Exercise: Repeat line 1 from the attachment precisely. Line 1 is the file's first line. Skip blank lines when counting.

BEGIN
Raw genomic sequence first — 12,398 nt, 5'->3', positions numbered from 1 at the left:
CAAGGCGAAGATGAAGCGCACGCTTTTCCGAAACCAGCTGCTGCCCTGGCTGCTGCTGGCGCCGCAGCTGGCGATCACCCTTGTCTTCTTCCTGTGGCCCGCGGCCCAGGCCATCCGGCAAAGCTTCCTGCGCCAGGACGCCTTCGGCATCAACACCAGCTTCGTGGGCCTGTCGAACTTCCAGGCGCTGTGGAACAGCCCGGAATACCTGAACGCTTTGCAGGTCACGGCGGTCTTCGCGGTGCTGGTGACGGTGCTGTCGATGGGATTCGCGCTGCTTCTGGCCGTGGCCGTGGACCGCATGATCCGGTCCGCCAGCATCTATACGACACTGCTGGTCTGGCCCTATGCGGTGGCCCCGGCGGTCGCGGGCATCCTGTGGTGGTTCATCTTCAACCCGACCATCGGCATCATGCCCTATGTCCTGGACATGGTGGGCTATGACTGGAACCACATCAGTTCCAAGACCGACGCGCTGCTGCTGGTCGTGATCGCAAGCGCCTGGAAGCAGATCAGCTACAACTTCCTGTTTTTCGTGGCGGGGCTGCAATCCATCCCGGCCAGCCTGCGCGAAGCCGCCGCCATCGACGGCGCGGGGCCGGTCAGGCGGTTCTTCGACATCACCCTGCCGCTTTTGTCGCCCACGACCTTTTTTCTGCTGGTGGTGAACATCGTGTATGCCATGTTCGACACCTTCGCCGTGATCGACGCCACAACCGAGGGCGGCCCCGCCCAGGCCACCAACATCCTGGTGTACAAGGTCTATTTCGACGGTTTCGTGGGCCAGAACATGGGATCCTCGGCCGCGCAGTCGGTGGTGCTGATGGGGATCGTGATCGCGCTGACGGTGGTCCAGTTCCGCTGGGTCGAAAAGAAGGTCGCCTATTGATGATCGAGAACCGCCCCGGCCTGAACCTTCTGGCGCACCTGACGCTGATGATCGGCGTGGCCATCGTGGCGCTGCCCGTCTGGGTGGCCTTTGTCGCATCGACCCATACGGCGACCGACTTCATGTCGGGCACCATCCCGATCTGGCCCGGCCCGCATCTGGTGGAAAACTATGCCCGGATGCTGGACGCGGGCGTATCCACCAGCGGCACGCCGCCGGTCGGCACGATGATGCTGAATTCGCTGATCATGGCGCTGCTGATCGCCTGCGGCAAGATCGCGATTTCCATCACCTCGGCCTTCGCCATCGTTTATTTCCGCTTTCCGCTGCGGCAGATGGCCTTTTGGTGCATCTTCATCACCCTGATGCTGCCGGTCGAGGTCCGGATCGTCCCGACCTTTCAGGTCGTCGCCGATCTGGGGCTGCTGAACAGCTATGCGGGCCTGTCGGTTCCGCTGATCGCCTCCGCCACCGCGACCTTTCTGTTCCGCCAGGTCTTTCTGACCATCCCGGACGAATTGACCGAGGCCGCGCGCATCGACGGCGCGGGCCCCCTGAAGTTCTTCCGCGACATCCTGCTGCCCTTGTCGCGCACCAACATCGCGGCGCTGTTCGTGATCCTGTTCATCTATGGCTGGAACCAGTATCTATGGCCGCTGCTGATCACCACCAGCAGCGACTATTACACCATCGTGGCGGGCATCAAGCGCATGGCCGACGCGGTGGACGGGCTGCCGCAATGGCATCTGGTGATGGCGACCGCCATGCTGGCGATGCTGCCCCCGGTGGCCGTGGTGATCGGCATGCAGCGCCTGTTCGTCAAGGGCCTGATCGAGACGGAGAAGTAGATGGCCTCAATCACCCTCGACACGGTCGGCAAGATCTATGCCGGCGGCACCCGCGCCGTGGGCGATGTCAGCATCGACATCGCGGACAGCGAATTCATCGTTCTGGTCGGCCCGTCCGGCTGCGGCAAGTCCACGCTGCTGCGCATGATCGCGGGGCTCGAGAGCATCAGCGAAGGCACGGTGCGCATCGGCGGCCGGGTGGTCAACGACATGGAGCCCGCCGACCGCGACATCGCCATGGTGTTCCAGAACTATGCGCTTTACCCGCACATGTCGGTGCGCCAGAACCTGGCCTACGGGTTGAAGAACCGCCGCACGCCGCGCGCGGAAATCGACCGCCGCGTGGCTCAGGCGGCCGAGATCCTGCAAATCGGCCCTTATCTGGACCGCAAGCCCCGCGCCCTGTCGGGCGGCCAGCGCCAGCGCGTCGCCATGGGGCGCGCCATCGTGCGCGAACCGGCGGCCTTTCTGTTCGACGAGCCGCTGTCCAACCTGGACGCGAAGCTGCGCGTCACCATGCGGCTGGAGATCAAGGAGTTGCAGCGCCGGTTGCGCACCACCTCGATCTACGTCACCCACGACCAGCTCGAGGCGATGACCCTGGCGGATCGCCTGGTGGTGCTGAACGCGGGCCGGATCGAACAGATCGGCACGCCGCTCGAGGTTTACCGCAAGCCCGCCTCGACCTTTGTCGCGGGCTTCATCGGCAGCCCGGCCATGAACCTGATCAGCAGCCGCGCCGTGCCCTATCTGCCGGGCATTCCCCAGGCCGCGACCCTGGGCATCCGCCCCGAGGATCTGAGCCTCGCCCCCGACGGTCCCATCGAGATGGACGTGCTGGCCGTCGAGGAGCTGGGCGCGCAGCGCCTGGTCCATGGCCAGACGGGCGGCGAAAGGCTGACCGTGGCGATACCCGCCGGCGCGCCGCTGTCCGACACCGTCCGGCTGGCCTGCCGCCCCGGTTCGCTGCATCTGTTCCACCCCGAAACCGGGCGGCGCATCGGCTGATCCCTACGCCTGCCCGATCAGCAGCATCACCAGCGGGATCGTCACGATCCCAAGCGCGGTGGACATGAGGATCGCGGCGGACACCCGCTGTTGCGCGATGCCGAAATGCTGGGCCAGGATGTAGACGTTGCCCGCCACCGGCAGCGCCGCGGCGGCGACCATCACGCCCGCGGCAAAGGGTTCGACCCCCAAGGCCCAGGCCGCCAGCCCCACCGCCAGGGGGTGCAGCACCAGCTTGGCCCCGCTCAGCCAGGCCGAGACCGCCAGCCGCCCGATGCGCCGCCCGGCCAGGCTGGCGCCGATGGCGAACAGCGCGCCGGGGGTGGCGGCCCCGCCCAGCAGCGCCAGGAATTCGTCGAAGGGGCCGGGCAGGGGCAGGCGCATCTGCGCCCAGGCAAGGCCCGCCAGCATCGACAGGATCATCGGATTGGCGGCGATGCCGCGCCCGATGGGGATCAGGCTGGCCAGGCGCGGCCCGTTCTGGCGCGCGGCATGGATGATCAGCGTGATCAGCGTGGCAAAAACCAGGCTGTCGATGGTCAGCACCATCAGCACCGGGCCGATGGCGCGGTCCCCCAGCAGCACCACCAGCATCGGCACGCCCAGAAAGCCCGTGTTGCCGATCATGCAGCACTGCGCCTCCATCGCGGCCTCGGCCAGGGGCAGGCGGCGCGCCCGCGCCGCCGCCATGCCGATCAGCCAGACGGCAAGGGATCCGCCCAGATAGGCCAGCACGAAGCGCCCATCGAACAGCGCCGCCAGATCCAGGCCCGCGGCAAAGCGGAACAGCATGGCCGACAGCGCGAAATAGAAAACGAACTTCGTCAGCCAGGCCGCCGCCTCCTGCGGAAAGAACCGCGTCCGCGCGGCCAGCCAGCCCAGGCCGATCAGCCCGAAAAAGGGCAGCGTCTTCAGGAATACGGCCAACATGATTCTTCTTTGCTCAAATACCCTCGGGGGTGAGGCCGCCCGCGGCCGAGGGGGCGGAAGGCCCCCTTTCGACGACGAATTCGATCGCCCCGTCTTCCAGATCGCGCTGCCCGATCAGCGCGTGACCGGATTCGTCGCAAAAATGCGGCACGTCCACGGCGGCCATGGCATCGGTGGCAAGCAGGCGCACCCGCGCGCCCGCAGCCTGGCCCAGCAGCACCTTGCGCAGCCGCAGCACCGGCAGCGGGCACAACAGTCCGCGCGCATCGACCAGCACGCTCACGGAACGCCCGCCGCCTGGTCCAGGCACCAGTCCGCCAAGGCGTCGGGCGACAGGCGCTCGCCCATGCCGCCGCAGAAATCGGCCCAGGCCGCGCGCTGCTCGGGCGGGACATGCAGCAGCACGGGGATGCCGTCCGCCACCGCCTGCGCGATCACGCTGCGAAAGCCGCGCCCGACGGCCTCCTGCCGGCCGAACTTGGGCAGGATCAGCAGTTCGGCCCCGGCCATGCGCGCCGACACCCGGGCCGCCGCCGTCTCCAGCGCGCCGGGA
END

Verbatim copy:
Raw genomic sequence first — 12,398 nt, 5'->3', positions numbered from 1 at the left: